‘mate #{path}' - for example if you wanted to use vim you should use ‘vim #{path}'

Now, if you’re looking carefully at the created post you will notice that your post was named with a slightly different scheme than just your title. This is critical to Jekyll being able to recognize and generate your posts into static HTML files that your application can serve, so please do not change this. For example if you ran that task today your post would look something like this:


Feel free to change the date just make sure you leave it in the correct format, but keep in mind that YAML is required at the top of your post (including the dashes) for Jekyll to generate Metadata when generating the final HTML that you will see your posts rendered in. So the top of your file should always look something like this:

layout: post title: A Test Post —

The Rake task provided takes care of that for you but be sure to edit your title and add any other metadata you want included. Other than that, just be sure to change published: false to published: true so Jekyll knows your post is ready to go live on your blog for the world to see. Once you have written, edited and reviewed to your liking all you need to do is another Rake task.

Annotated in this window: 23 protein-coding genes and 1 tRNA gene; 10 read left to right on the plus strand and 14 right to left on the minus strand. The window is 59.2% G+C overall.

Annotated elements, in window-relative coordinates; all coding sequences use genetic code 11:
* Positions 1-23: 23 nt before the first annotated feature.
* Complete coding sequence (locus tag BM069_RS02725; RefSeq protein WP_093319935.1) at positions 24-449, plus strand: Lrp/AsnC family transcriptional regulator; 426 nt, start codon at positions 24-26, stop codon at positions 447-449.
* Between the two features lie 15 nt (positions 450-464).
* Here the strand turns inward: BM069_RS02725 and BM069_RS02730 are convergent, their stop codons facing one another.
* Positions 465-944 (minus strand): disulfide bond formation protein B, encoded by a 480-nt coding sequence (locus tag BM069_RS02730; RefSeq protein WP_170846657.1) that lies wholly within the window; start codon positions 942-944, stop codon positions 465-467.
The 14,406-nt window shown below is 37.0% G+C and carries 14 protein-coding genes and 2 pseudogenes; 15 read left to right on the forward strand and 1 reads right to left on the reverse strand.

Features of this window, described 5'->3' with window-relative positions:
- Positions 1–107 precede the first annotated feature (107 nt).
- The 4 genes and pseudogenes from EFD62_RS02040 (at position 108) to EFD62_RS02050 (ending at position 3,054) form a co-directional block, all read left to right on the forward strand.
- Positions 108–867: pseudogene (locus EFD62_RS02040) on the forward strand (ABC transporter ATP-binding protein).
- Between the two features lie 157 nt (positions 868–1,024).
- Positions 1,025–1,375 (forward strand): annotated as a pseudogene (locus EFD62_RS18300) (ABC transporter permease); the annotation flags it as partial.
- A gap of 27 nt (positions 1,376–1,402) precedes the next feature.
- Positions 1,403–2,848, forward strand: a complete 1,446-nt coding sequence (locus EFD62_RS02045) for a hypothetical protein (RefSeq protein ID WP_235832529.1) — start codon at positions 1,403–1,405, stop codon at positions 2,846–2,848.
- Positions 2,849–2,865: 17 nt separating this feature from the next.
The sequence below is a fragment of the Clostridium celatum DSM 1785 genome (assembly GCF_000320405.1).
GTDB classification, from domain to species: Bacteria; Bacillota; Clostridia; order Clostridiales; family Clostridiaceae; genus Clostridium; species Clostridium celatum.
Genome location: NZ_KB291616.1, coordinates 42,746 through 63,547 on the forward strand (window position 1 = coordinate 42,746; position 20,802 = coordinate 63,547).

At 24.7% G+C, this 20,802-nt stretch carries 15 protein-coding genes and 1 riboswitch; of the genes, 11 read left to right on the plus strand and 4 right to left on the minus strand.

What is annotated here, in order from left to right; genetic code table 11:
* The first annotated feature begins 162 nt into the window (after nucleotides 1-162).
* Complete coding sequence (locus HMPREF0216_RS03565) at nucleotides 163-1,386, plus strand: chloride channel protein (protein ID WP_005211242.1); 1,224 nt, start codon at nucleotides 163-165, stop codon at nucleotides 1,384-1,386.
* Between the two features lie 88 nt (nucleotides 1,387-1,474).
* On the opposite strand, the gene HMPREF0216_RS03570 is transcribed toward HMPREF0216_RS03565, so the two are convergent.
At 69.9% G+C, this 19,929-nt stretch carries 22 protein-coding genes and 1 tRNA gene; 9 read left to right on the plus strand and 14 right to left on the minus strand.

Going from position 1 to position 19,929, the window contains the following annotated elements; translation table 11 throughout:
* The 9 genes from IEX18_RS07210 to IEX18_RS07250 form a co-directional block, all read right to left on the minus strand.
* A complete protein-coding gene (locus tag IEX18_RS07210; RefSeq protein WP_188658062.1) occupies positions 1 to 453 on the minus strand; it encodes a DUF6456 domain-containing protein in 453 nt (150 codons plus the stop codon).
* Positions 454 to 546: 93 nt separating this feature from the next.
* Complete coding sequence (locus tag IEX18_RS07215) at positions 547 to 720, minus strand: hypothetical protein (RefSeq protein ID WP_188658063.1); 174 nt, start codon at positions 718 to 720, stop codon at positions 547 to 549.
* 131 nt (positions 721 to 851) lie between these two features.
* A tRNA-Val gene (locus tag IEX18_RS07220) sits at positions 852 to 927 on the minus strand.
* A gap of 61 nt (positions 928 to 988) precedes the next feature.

$ rake generate

From there Jekyll will automatically regenerate your posts as static HTML files stored in the public/blog directory and these files will be served from with no additonal Nginx configuration.

You will have to hit CTRL + C on your keyboard after the files are generated to stop the Jekyll server as it wants to stay on and continually look for new posts to generate.

Now from your application directory you can just run a few commands to make sure you have added your changes to git and pushed them to your repo.

$ git add .

$ git commit -m ‘your commit message'

$ git push

Then deploy to Engine Yard using our awesome CLI tool! by running

$ ey deploy

That’s it! It’s really that simple.

So go check out Bloggy and be sure to fork and contribute if you want to see something added to Bloggy that would help you even more!

I have a sample application for you guys to play around with at our Engine Yard GitHub account.

Alternatively, you can just checking it out in action by clicking here.

Happy blogging!